LMC - 135mm f2
© 2014 Klaus Brasch
The following was retrieved from Wikipedia, the free encyclopedia, at http://en.wikipedia.org/wiki/Large_Magellanic_Cloud on March 1, 2014
"The Large Magellanic Cloud (LMC) is a nearby galaxy, and a satellite of the Milky Way. At a distance of slightly less than 50 kiloparsecs (≈163,000 light-years), the LMC is the third closest galaxy to the Milky Way, with the Sagittarius Dwarf Spheroidal (~ 16 kiloparsecs) and the putative Canis Major Dwarf Galaxy (~ 12.9 kiloparsecs, though its status as a galaxy is under dispute) lying closer to the center of the Milky Way. It has a mass equivalent to approximately 10 billion times the mass of the Sun (1010 solar masses), making it roughly 1/100 as massive as the Milky Way, and a diameter of about 14,000 light-years (~ 4.3 kpc). The LMC is the fourth largest galaxy in the Local Group, after the Andromeda Galaxy (M31), the Milky Way, and the Triangulum Galaxy (M33).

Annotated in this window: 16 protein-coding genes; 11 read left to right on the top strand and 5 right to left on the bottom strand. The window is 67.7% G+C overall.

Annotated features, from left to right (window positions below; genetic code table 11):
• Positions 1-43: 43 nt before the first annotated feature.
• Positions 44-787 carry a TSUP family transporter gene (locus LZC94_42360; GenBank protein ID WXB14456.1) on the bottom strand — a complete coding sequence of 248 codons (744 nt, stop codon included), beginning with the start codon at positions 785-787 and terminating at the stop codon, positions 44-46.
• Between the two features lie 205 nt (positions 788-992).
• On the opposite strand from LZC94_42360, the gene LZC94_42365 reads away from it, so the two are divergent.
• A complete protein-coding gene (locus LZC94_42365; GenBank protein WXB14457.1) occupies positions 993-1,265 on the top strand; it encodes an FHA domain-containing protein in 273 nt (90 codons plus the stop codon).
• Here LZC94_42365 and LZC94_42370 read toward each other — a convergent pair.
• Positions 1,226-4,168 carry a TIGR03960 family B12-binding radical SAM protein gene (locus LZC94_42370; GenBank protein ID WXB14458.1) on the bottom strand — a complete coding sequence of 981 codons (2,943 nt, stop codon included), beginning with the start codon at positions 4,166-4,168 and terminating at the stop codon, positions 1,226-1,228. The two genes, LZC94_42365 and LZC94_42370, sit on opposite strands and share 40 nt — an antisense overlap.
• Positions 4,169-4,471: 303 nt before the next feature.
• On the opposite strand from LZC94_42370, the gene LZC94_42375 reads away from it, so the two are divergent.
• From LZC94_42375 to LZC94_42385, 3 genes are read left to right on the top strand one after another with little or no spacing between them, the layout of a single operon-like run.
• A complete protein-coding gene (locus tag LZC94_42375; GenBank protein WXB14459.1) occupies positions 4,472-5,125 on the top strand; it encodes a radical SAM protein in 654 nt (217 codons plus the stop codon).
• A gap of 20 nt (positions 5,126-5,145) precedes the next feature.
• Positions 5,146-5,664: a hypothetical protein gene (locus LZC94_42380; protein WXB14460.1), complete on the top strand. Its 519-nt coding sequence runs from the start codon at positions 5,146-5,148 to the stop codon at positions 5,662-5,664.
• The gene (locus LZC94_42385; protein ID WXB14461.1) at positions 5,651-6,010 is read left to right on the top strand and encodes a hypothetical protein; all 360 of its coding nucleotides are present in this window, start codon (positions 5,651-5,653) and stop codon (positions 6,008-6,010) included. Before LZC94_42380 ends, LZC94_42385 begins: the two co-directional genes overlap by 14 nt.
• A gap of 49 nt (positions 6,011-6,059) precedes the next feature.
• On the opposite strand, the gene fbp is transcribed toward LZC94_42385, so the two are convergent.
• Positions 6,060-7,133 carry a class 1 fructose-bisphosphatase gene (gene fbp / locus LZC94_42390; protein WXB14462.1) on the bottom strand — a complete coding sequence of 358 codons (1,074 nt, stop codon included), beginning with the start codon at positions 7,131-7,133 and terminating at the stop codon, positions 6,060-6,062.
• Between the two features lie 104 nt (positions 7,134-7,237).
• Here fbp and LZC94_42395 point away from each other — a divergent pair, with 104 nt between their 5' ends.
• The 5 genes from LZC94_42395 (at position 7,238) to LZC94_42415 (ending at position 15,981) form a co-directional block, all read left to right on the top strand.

While the LMC is often considered an irregular type galaxy (the NASA Extragalactic Database lists the Hubble sequence type as Irr/SB(s)m), the LMC contains a very prominent bar in its center, suggesting that it may have previously been a barred spiral galaxy. The LMC's irregular appearance is possibly the result of tidal interactions with both the Milky Way and the Small Magellanic Cloud (SMC).
It is visible as a faint "cloud" in the night sky of the southern hemisphere straddling the border between the constellations of Dorado and Mensa, and it appears from Earth more than 20 times the width of the full moon."